From big picture gardening to small picture detail

Ours is not a rockery for growing alpines

Ours is not a rockery for growing alpines

My mission to weed our stream and ponds, about which I wrote last week, has been subsumed. That is to say it has largely been taken over by the menfolk in my life and turned into something much larger but I am not complaining. I was trying to clear the water weed. They are now building an additional weir, flushing the stream and hiring a sludge pump to clear the ponds. I know my limits. I have moved up from the park and into the rockery.

Moving from the open areas to the intimacy of the rockery is going from one extreme to another. The former is big picture gardening and much concerned with giving large trees space to grow and anchoring the whole picture well into the surrounding environs. This used to be called borrowed views and vistas before those terms became so pretentious they fell into naffdom. The rockery is all about little pictures, highly detailed gardening. I wouldn’t be without either, but I really enjoy the attention the rockery requires.

Traditionally, rockeries were about creating an environment that resembled scree slopes of mountains in order to grow alpines. We cannot grow alpines. We’ve tried but it doesn’t work. Our high humidity, high rainfall and mild year-round temperatures conspire against alpines. For us the rockery has become the place to keep track of treasures and to confine dangerous but attractive bulbs. Most gardeners know how easy it is to lose bulbs in garden borders. Some get swamped out by neighbouring plants, some are so anonymous when dormant that they get pulled out with other plants, some just seem to go, we know not where. If they have their own pocket in the rockery, it is possible to label their location and restrict competition.

Rockery conditions are surprisingly harsh. All that stone and other hard material heats up in summer so the soil dries out quickly. The gentle, steady rain we had last week didn’t penetrate very far. This means you have to be pretty selective about small shrubs, perennials and other plants but the bulbs don’t usually mind. In the wild, most are used to marginal conditions.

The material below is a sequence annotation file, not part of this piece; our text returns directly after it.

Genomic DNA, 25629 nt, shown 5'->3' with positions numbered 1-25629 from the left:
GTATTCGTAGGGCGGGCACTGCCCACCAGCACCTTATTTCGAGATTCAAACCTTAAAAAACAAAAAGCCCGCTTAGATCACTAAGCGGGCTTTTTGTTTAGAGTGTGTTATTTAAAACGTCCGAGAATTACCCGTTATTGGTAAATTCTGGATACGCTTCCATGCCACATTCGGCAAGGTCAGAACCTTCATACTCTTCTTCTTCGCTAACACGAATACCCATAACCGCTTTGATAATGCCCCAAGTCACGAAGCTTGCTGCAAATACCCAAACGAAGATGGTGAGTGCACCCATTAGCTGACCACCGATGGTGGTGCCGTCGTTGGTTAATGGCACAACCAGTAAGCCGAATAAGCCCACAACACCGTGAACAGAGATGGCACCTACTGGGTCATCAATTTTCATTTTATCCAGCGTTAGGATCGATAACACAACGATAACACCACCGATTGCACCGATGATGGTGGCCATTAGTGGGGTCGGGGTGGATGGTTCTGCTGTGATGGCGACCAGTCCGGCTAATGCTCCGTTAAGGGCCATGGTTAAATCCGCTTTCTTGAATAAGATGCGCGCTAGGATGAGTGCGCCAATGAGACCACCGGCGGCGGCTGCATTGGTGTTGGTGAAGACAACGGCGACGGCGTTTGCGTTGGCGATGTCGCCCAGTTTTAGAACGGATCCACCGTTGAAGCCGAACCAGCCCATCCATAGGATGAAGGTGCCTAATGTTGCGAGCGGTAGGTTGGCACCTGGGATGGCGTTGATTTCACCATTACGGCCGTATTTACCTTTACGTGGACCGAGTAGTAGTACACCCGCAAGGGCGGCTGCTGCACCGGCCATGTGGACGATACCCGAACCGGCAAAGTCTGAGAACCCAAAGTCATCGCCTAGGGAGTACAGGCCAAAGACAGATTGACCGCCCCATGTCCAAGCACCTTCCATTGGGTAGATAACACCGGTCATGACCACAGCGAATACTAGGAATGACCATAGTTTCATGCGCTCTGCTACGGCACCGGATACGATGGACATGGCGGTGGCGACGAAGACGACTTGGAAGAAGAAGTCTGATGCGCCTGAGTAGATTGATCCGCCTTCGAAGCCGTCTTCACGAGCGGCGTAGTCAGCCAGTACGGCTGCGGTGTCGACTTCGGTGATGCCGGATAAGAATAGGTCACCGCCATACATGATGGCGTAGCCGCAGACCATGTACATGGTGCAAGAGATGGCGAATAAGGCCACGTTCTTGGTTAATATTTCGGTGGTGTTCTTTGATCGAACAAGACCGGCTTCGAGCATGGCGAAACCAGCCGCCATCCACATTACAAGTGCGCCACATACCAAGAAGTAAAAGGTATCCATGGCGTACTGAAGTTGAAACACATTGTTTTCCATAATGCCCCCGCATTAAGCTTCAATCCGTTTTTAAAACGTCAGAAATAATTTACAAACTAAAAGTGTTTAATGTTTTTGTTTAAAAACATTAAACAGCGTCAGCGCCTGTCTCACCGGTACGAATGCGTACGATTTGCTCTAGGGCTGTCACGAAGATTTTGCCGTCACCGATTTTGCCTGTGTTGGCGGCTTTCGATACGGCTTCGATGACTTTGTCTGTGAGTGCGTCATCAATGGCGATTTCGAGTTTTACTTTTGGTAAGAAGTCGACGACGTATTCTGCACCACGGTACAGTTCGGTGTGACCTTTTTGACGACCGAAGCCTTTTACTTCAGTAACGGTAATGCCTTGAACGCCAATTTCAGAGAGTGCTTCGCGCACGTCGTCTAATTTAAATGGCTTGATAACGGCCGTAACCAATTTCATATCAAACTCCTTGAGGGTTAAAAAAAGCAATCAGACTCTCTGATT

Too much of a good thing - Cyclamen hederafolium with black mondo grass

Too much of a good thing - Cyclamen hederafolium with black mondo grass

Two summers ago, I took the rockery apart pocket by pocket. At the time, I estimated there were about 500 separate compartments and it took me a full month’s work. At least I got to know it and all its inhabitants. This time I am only concentrating on the messy bits and the areas where plants responded a little too enthusiastically to the earlier renovation. The combination of black mondo grass and pink Cyclamen hederafolium is very pretty, especially as snowdrops come through the marbled foliage of the cyclamen in the depths of winter. But you can have too much of a good thing and all three inhabitants were trying to outcompete each other. I am thinning them drastically.

To garden in this style, you have to be willing to tolerate the messy season bulbs have, when their foliage is looking past its best. Most bulbs use the time after flowering to build strength below ground so they can flower again next year. When they have done that, their foliage dies down naturally. With some, this is a quick turnaround. Others, like nerines and colchicums, take many months. We just try and ensure that other areas of the rockery have more attractive displays to distract the viewer and leave the plants to their natural cycle.

I used to think that every pocket of the rockery should have something of interest in it all the time. This is actually a lot harder than it sounds because you then need to use a succession of maybe four different plants which can co-exist quite happily – and each compartment should have different combinations. In other words, for me this would be getting on for 500 miniature gardens. Rockeries are no place for mass planting. I flagged that idea – too hard and not necessary. Some compartments will have periods of the year when they appear empty and that is fine as long as there are no weeds. There is no place for any weeds at all in this intensive style of gardening.

Ours is an aged example – sixty years to be precise. We have some fine, gnarly, old, characterful dwarf conifers to give year round structure along with some smaller growing cycads (though somebody forgot to tell the handsome Cycas revoluta to stop growing). We have a few easy care, small perennials to soften the edges. A compact little blue campanula is one of the best of these along with a well behaved little scutellaria. We like the tall punctuation marks of some plants drifted through the rockery. The upright orange-toned orchid, Satyrium coriifolium, is the choicest one. The large flowered yellow Verbascum creticum seeds down gently to give the statement in late spring and the amaranthus (Love Lies Bleeding), similarly self seeded, is growing before our very eyes to fill the vertical accent role in autumn. These plants just provide a framework for the real stars – a succession of any and all interesting bulbs we can grow.

It means there is always something of interest to look at. I enjoy that sort of detailed gardening.


First published in the Waikato Times and reproduced here with their permission.

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